And yet this cannot but result, as we said in the opening of this article, in combining many of the disadvantages of despotism, sometimes in an exaggerated form, with the dis- advantages of popular government in a very exaggerated form. A vote of the Parliament of the United Kingdom never, on any Irish matter, conveys to Ireland the moral impression of free action. Her members are utterly outvoted, and if not out- voted, seduced, and thus Ireland regards a parliamentary vote unwelcome to her as as sheer an act of despotism as if it had been the decree of an absolute sovereign :—as sheer an act of despotism, we say,—but a much more invidious one ; for the absolute sovereign's will is only arbitrary, while a hostile parliament's will,—and this is what Ireland considers the will of our Parliament to be,—is ascribed to the prejudices which a stronger race chooses to impose on a weaker. The very same jealousy which has always prevented Hungary from acknowledging the authority of a vote of the Reichs- rath, prevents Ireland from acknowledging the authority of a vote of Parliament. A popular despotism like that of Athens over her colonies has always excited a stronger passion of resistance than even individual despotism ; —nor is the case much mended to Irish minds by com- manding the voices of nearly a sixth of the popular assembly which exercises what Irishmen regard as a despotism. But if parliamentary self-government has, under such circumstances, many of the disadvantages of despotism in an exaggerated form, it has also most of the disadvantages of popular government in a still more exaggerated form. Popular government undoubtedly diminishes, both for good and for evil,—usually much more for good than for evil—the strength and splendour of the executive. It interposes delays and hesitations in action, and diminishes the apparent grandeur, importance, personality, and in a word, the impressiveness and visibility of government, as much as it diminishes its power of quick resolve. Where the popular government is really popular, no doubt parliament absorbs most of the desirable characteristics which the so-called executive loses. But where, as in the case of a composite parliament, parliament is not only not popular, but in some degree odious to any one section of the nation,—that section of the nation has suffered a sheer political loss by the prerogatives which Parliament has absorbed. It has no longer over it either the reality or the show of great power and authority. If, as just at pre- sent in Ireland, the reality of something like absolute power is given back to the Executive for the purpose of repressing rebellion, this exceptional legislation is a source of new bitter- ness and animosity ; and yet it does not carry with it any of the brilliant prestige of a powerful personal government. Such authority given to the Executive is indeed regarded as the temporary power of a jailer, not as the imperial authority of a ruler who, if he be able as well as absolute, may reflect a certain grandeur on the race he rules.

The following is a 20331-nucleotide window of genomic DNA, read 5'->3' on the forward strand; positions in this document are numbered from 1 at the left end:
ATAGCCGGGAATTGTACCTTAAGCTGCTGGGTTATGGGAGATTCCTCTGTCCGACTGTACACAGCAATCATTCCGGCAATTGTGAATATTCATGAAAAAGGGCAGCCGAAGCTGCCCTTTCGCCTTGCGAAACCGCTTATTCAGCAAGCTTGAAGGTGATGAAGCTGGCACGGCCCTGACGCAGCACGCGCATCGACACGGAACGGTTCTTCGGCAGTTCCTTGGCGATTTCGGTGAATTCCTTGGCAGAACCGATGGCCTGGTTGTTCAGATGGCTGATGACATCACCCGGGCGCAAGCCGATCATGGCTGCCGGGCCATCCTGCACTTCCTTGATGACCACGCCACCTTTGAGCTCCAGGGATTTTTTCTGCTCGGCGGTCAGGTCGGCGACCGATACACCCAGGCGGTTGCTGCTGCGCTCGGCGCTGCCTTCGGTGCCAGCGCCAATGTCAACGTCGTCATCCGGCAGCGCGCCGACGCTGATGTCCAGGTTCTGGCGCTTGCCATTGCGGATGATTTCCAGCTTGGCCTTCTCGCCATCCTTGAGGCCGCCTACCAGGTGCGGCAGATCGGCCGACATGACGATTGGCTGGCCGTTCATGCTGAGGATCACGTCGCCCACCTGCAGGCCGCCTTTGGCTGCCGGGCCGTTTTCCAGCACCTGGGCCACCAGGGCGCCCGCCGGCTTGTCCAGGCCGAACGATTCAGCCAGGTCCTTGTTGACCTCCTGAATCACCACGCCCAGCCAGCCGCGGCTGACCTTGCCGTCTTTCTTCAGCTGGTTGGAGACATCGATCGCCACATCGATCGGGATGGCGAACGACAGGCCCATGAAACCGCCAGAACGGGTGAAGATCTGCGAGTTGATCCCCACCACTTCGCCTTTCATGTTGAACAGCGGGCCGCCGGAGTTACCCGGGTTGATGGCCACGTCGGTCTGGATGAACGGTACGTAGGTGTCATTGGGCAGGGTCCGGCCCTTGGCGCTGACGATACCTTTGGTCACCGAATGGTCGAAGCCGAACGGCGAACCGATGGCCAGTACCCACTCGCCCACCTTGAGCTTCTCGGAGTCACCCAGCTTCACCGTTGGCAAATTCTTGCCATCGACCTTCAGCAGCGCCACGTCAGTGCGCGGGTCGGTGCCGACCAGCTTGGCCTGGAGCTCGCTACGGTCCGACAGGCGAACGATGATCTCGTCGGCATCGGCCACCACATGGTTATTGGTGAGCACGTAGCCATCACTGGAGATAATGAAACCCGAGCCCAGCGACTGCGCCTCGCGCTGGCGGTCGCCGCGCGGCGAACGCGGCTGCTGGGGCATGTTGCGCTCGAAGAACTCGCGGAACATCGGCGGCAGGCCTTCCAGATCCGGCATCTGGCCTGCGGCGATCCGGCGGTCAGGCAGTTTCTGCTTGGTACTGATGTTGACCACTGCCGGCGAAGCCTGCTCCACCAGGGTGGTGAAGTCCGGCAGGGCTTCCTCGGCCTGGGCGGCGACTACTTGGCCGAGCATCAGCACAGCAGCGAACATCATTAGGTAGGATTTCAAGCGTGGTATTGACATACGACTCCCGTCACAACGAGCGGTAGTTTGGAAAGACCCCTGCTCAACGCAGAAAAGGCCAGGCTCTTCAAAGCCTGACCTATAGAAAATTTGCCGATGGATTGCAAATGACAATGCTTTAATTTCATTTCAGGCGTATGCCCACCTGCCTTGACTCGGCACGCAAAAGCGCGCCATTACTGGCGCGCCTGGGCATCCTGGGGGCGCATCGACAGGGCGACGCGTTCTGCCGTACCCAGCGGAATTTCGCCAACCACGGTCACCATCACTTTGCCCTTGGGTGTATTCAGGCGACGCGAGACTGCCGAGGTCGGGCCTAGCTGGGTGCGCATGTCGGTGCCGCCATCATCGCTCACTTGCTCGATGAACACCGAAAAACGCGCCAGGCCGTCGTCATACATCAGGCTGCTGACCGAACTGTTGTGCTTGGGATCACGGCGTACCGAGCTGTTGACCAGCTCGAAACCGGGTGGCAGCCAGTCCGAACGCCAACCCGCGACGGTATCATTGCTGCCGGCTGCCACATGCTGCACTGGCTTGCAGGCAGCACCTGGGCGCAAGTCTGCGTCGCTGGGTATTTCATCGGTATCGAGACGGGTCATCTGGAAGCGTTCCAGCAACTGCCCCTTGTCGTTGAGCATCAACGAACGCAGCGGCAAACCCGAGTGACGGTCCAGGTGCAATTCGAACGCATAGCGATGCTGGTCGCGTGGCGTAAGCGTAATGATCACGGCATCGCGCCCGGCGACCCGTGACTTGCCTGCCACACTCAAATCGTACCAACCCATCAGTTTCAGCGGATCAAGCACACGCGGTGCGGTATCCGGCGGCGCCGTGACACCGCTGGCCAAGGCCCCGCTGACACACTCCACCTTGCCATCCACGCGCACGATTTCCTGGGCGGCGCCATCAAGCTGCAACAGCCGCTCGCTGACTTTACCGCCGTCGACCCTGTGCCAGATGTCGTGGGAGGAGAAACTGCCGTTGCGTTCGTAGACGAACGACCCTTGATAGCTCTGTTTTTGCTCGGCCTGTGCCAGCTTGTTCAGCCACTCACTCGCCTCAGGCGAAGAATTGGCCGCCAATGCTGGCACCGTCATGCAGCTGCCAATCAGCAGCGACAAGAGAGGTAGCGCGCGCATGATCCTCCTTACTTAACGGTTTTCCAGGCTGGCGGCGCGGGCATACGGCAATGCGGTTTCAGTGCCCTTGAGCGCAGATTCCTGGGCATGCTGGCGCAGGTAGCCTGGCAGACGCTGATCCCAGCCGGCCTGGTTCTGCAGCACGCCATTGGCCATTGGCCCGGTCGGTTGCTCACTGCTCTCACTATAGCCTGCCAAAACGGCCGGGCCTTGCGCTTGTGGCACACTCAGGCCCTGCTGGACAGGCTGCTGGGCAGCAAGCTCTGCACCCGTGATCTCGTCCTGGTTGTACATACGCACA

Thus, Parliamentary authority, when it means, as it does in Ireland, the power of a Parliament chiefly returned by one race to rule another race of wholly different genius and ambi- tions, is really one of the worst instruments of government that can be used, and yet there is no help for it. The prepossessions of the more numerous and powerful race must and will, in only too great measure, determine the character of legislation for the less numerous and less powerful race, and, in relation to the latter, such legislation must combine some of the greatest disadvantages of absolute government, with some of the greatest disadvantages of popular government. The only inference we draw or have ever drawn is this :- without a genuine dissolution of the Union, without cutting Ireland adrift, the logic of facts will always be too strong to permit a radical difference of political organization for the different sections of the United Kingdom. But this inexor- able logic of facts need not be too strong, and ought not to be too strong, for a radical difference of social organization in the two countries. Even in England local land tenures have existed side by side in different parts of the kingdom for cen- turies, and have only gradually vanished as the habits and customs of these different parts became gradually assimilated. It ought to be so now in England and Ireland. If, as we believe, and as most good authorities believe, the Irish would by a new land policy be so identified with the existing re'gime as to dread and deprecate disturbance,—it ought to be done with- out relation to the reaction of such a policy on England. We ought steadily to resist the assertion that we are bound to do in England,—which is fairly satisfied and fairly prosperous under the present system, and which has the great outlet of a vast manufacturing system for its surplus energy,—what we are bound to do in Ireland, which is disaffected, miserable, and without any outlet for the ambition of its poorest class. It is by differences of social policy in the two countries that we may manage at last to content both ; the " inexorable logic of facts " will compel us to adopt the same political system in both, unless we wish to stimulate, instead of to undermine, the desire for a wholly separate national destiny.